No stopping confident van der Merwe
At times, a batsman takes so much control over the flow of a game that even a partisan crowd is stunned into silent acceptance of an inevitable defeat. That moment arrived in the tenth over of Somerset's chase when Roelof van der Merwe, who had already brutalised his way to 62 off 30, got a bouncer from Jacques Kallis.
van der Merwe's response was to arch back and guide it over the wicketkeeper. He ended up playing the shot so delicately that the ball went to the fine leg boundary. There was a gasp from the crowd as it realised decisively that Kolkata Knight Riders had run into a batsman so confident in his approach that there was no stopping him.
It was that kind of innings from van der Merwe. He is usually not one to hold back but there is also, almost always, a sense of desperation to his hitting. He didn't hold back today either but importantly, the desperation was absent. From the moment he came in, there was a sense that he was going to go after the bowling, and that he was going to get away with it. This made him even more dangerous, as he managed to inflict irreversible damage by the time he was dismissed in the 14th over.
In the second-wicket partnership of 105 between van der Merwe and Peter Trego, Trego's contribution was 23. He didn't need to anything other than get van der Merwe at the right end. The first four overs of the stand, all against spin, went for 43 with van der Merwe finding the boundary seven times. Gautam Gambir even brought Brett Lee back for an over but by then van der Merwe had gathered too much steam to be reined in.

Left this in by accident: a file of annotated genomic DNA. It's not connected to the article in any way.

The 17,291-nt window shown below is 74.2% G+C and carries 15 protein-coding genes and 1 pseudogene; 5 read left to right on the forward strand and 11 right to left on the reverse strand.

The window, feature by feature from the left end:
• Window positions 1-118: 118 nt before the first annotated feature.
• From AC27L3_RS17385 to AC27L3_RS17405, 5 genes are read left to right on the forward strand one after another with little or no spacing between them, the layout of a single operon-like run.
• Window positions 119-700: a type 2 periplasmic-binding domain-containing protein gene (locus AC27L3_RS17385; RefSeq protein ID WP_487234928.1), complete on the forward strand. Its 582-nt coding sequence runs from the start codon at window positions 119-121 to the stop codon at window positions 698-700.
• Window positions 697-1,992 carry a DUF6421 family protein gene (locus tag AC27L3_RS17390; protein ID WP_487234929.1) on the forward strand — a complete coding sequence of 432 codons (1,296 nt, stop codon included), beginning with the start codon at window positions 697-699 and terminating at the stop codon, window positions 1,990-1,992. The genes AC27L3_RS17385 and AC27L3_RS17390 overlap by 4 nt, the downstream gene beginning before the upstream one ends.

He later admitted that the knock was much more than his usual frenetic cameos. "I felt that it was one of my more controlled innings upfront," he said. He is aware of the active role he has to play at No.3 in the absence of Craig Kieswetter and Jos Buttler and gave it everything.
Whatever the Knight Riders threw at him, the boundaries just kept coming. He played the late cut, he drove over cover, he whipped over midwicket, he even reverse-swept for six. That last shot brought a playful intervention from his captain Alfonso Thomas at the media briefing. "Don't encourage him," Thomas told a reporter who asked van der Merwe how he had managed to play the shot. "It was maybe just a rush of blood to upset the field a bit; luckily it worked but won't be playing it too much," van der Merwe said.
When the deft upper cut was mentioned, van der Merwe said with a straight face that he was "just trying to get out of the way" of the ball. But the joke was on the Knight Riders. After a flowing 40 against them four days ago, van der Merwe had again managed to hurt them, for the second game running.
Abhishek Purohit is an editorial assistant at ESPNcricinfo